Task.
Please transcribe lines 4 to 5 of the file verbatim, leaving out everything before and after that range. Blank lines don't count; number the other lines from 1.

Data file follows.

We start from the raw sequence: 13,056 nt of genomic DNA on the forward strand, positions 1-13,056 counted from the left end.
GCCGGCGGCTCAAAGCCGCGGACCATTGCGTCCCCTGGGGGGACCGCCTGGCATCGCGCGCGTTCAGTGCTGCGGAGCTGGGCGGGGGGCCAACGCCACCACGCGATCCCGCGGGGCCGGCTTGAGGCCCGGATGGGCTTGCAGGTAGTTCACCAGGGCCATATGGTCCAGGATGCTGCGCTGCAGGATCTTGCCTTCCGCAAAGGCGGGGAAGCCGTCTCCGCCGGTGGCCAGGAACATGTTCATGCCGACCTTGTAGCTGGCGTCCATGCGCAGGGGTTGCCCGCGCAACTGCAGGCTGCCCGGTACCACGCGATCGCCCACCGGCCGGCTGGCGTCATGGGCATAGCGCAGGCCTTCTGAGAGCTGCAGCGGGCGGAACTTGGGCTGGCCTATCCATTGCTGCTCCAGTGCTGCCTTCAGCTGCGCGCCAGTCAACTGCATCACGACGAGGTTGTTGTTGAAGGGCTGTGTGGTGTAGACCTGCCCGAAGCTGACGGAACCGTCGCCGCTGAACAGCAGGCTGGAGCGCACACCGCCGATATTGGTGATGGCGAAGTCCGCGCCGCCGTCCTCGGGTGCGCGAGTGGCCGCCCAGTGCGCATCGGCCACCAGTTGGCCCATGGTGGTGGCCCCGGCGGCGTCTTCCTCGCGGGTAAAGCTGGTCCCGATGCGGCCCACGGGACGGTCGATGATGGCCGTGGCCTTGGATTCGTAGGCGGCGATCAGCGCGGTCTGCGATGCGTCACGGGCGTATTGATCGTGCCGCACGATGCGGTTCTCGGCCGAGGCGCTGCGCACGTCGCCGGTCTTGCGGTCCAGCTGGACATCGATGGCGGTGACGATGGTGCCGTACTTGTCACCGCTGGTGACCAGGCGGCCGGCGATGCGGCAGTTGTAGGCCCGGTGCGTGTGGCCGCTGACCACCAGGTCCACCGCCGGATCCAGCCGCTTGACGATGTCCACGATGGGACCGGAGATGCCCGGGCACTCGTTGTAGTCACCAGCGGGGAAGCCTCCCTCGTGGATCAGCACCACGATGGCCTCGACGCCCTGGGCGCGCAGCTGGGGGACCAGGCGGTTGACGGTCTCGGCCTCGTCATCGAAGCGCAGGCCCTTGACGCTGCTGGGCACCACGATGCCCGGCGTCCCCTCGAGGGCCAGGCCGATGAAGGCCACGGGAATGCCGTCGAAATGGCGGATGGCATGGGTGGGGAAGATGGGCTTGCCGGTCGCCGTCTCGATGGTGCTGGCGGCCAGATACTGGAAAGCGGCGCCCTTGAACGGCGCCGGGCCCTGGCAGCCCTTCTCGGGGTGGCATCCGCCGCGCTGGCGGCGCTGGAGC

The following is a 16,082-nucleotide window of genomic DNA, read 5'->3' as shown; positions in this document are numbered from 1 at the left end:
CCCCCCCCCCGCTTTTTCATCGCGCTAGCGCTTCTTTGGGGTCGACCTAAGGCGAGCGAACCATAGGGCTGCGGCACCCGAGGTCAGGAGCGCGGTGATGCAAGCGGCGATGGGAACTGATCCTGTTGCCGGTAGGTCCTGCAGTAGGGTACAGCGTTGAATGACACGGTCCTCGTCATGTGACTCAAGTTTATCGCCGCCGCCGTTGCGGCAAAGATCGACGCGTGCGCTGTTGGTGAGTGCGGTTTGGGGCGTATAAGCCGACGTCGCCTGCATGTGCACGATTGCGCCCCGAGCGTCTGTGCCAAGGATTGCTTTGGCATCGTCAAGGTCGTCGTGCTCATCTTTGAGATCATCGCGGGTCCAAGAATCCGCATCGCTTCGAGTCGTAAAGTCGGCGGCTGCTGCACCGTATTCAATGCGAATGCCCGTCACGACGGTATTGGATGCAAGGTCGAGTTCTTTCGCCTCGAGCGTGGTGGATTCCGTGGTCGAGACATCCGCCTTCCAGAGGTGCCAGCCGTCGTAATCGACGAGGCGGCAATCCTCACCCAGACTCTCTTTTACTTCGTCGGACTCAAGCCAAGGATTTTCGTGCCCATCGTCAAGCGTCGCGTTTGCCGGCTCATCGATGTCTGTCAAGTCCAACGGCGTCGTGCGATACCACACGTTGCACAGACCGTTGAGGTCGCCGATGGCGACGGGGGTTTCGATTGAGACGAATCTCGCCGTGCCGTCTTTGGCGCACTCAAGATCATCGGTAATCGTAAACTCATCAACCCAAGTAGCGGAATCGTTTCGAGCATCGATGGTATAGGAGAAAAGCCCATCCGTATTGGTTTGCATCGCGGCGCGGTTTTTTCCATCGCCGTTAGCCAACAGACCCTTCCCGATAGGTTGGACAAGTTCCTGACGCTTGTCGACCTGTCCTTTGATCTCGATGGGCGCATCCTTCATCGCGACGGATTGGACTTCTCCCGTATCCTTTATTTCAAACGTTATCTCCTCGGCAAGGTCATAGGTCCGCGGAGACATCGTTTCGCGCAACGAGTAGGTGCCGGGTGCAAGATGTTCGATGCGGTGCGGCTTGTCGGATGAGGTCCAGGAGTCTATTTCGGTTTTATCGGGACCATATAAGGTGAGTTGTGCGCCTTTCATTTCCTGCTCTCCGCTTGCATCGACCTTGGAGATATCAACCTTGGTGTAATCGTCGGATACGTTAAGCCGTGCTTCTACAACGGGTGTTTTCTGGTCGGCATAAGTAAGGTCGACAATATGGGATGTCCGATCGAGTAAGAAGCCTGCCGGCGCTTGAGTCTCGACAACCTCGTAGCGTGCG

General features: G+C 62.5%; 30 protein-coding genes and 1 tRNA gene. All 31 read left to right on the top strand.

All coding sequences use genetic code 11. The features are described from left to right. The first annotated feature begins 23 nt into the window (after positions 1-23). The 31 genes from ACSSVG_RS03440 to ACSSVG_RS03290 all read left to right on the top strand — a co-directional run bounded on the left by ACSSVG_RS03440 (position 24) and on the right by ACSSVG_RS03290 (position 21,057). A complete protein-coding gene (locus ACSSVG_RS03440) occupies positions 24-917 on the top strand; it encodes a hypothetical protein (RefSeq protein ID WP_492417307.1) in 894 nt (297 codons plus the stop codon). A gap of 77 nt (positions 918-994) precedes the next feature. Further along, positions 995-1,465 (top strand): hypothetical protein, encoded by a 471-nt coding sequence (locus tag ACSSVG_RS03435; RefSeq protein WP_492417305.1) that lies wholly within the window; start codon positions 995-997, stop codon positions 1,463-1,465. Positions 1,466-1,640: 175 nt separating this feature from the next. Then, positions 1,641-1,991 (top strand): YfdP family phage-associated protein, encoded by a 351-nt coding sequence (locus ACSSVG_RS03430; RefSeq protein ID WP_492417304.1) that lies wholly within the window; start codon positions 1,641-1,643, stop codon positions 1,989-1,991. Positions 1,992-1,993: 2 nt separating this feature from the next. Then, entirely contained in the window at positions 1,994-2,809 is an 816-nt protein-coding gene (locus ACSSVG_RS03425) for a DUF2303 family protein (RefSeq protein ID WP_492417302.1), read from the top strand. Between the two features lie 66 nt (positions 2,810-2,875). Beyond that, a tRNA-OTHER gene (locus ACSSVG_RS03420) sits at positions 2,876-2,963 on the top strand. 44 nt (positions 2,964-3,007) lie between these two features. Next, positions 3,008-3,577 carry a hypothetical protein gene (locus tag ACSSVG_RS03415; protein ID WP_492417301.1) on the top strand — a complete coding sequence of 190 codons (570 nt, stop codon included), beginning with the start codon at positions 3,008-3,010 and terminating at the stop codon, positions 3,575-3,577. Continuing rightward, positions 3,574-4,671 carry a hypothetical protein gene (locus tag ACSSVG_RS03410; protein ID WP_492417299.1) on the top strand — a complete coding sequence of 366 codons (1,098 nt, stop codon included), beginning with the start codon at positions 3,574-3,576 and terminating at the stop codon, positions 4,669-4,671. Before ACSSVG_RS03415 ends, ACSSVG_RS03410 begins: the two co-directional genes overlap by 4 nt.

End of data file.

CCCCCCCCCCGCTTTTTCATCGCGCTAGCGCTTCTTTGGGGTCGACCTAAGGCGAGCGAACCATAGGGCTGCGGCACCCGAGGTCAGGAGCGCGGTGATGCAAGCGGCGATGGGAACTGATCCTGTTGCCGGTAGGTCCTGCAGTAGGGTACAGCGTTGAATGACACGGTCCTCGTCATGTGACTCAAGTTTATCGCCGCCGCCGTTGCGGCAAAGATCGACGCGTGCGCTGTTGGTGAGTGCGGTTTGGGGCGTATAAGCCGACGTCGCCTGCATGTGCACGATTGCGCCCCGAGCGTCTGTGCCAAGGATTGCTTTGGCATCGTCAAGGTCGTCGTGCTCATCTTTGAGATCATCGCGGGTCCAAGAATCCGCATCGCTTCGAGTCGTAAAGTCGGCGGCTGCTGCACCGTATTCAATGCGAATGCCCGTCACGACGGTATTGGATGCAAGGTCGAGTTCTTTCGCCTCGAGCGTGGTGGATTCCGTGGTCGAGACATCCGCCTTCCAGAGGTGCCAGCCGTCGTAATCGACGAGGCGGCAATCCTCACCCAGACTCTCTTTTACTTCGTCGGACTCAAGCCAAGGATTTTCGTGCCCATCGTCAAGCGTCGCGTTTGCCGGCTCATCGATGTCTGTCAAGTCCAACGGCGTCGTGCGATACCACACGTTGCACAGACCGTTGAGGTCGCCGATGGCGACGGGGGTTTCGATTGAGACGAATCTCGCCGTGCCGTCTTTGGCGCACTCAAGATCATCGGTAATCGTAAACTCATCAACCCAAGTAGCGGAATCGTTTCGAGCATCGATGGTATAGGAGAAAAGCCCATCCGTATTGGTTTGCATCGCGGCGCGGTTTTTTCCATCGCCGTTAGCCAACAGACCCTTCCCGATAGGTTGGACAAGTTCCTGACGCTTGTCGACCTGTCCTTTGATCTCGATGGGCGCATCCTTCATCGCGACGGATTGGACTTCTCCCGTATCCTTTATTTCAAACGTTATCTCCTCGGCAAGGTCATAGGTCCGCGGAGACATCGTTTCGCGCAACGAGTAGGTGCCGGGTGCAAGATGTTCGATGCGGTGCGGCTTGTCGGATGAGGTCCAGGAGTCTATTTCGGTTTTATCGGGACCATATAAGGTGAGTTGTGCGCCTTTCATTTCCTGCTCTCCGCTTGCATCGACCTTGGAGATATCAACCTTGGTGTAATCGTCGGATACGTTAAGCCGTGCTTCTACAACGGGTGTTTTCTGGTCGGCATAAGTAAGGTCGACAATATGGGATGTCCGATCGAGTAAGAAGCCTGCCGGCGCTTGAGTCTCGACAACCTCGTAGCGTGCG

General features: G+C 62.5%; 30 protein-coding genes and 1 tRNA gene. All 31 read left to right on the top strand.